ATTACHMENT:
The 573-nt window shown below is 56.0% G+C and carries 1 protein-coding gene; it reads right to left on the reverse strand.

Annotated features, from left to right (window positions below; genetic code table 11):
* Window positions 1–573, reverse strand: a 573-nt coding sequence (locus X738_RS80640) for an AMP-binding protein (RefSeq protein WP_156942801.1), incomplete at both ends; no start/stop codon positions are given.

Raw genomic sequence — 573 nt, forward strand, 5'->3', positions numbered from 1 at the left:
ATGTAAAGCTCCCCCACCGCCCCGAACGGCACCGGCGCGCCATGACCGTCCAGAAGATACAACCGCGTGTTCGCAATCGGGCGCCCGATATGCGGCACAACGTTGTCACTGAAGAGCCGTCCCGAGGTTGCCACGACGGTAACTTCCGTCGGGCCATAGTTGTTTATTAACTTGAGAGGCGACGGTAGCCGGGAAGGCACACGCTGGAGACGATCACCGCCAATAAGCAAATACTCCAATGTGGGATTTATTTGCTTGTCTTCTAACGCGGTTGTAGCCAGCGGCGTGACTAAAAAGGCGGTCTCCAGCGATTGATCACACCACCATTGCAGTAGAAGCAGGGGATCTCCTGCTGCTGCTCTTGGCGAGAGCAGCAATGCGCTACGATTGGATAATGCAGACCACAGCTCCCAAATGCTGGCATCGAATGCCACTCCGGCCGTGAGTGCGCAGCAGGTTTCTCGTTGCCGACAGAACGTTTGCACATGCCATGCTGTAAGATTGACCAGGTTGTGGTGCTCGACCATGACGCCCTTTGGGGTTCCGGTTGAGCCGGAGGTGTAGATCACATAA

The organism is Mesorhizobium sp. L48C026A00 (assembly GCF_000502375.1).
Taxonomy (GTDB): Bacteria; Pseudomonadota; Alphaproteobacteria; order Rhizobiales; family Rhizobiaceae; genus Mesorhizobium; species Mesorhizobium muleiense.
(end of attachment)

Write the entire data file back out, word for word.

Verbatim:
The 573-nt window shown below is 56.0% G+C and carries 1 protein-coding gene; it reads right to left on the reverse strand.

Annotated features, from left to right (window positions below; genetic code table 11):
* Window positions 1–573, reverse strand: a 573-nt coding sequence (locus X738_RS80640) for an AMP-binding protein (RefSeq protein WP_156942801.1), incomplete at both ends; no start/stop codon positions are given.

Raw genomic sequence — 573 nt, forward strand, 5'->3', positions numbered from 1 at the left:
ATGTAAAGCTCCCCCACCGCCCCGAACGGCACCGGCGCGCCATGACCGTCCAGAAGATACAACCGCGTGTTCGCAATCGGGCGCCCGATATGCGGCACAACGTTGTCACTGAAGAGCCGTCCCGAGGTTGCCACGACGGTAACTTCCGTCGGGCCATAGTTGTTTATTAACTTGAGAGGCGACGGTAGCCGGGAAGGCACACGCTGGAGACGATCACCGCCAATAAGCAAATACTCCAATGTGGGATTTATTTGCTTGTCTTCTAACGCGGTTGTAGCCAGCGGCGTGACTAAAAAGGCGGTCTCCAGCGATTGATCACACCACCATTGCAGTAGAAGCAGGGGATCTCCTGCTGCTGCTCTTGGCGAGAGCAGCAATGCGCTACGATTGGATAATGCAGACCACAGCTCCCAAATGCTGGCATCGAATGCCACTCCGGCCGTGAGTGCGCAGCAGGTTTCTCGTTGCCGACAGAACGTTTGCACATGCCATGCTGTAAGATTGACCAGGTTGTGGTGCTCGACCATGACGCCCTTTGGGGTTCCGGTTGAGCCGGAGGTGTAGATCACATAA

The organism is Mesorhizobium sp. L48C026A00 (assembly GCF_000502375.1).
Taxonomy (GTDB): Bacteria; Pseudomonadota; Alphaproteobacteria; order Rhizobiales; family Rhizobiaceae; genus Mesorhizobium; species Mesorhizobium muleiense.